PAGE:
Hong Kong pro-democracy protesters are the target of a new mobile malware attack according to news reports. The attack is not actually being carried out through a “bad iOS app” though. In fact, it runs a script within Cydia (a 3rd party “AppStore” app that can only reside in jailbroken devices.) The cross platform nature of the attack shows that the attackers wanted to maximize their attack coverage by targeting users of both of the primary mobile OS out there (Android and iOS). In its own way, it’s also another sign of the massive shift toward mobile computing as users spend more and more time on their mobile devices rather than their desktops and laptops so it makes sense that attacks also shift to those platforms.
For the enterprise, the attack further highlights the dangers of jailbreaking, and the importance of having jailbreak detection as part of any corporation’s mobile security strategy.
On another note, as of this week, the FBI has joined the mobile app security world. According to media outlets the FBI has arrested a a man in the US for allegedly selling StealthGenie spyware online. After hearing about what this app can do, you’ll understand why FBI officials got involved.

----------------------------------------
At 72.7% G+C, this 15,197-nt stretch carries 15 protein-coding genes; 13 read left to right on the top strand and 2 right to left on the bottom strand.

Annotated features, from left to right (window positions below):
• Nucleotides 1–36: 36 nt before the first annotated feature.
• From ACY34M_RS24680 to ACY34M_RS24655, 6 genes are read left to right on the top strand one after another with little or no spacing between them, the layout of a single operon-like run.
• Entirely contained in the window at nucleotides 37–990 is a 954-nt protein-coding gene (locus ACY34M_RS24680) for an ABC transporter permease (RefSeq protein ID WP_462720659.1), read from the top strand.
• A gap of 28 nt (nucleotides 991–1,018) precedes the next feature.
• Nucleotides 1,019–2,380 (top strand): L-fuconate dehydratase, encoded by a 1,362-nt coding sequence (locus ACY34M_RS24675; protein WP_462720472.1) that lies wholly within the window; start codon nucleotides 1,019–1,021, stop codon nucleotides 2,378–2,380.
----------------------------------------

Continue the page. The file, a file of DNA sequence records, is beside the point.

This app is able to monitor calls, texts, videos, and other communications via mobile phones without being detected or needing the user’s consent. This includes recording calls, activating the phone to monitor surrounding conversations within 15 feet, and essentially illegally gaining access to the phone’s DNA.
Although most advertising for the app is aimed at unfaithful spouses or partners, this poses a real threat to enterprises who could be completely oblivious of users who may have downloaded this threatening app onto their phone.
Thankfully for the enterprise, Appthority’s Mobile App Risk Management Service can help catch these types of risky apps before they are able to exploit sensitive data. Additionally the FBI has ruled this a federal crime and the hosting website StealthGenie has been temporarily disabled under a restraining order.
In other lighter news, our very own CEO Paul Stich shared his insight on Appthority, mobile security and careers with Randi Yagi of CBS San Francisco about Appthority and mobile security in general. With recent security breaches of major retailers like Target and Home Depot, top notch security experts are in high demand. Paul discussed his background with CBS including his education, first job, and some other work down the road that led him to Appthority. He touches on the importance of the analysis that Appthority does as the leading app risk management service and the difficulties companies face as they balance enabling mobile productivity while still mitigating the risk.
Paul also gives some great advice for young people interested in a career in mobile app risk. Check it out.
Thoughts or comments about risky enterprise apps? Reach the Appthority team on Twitter at @Appthority.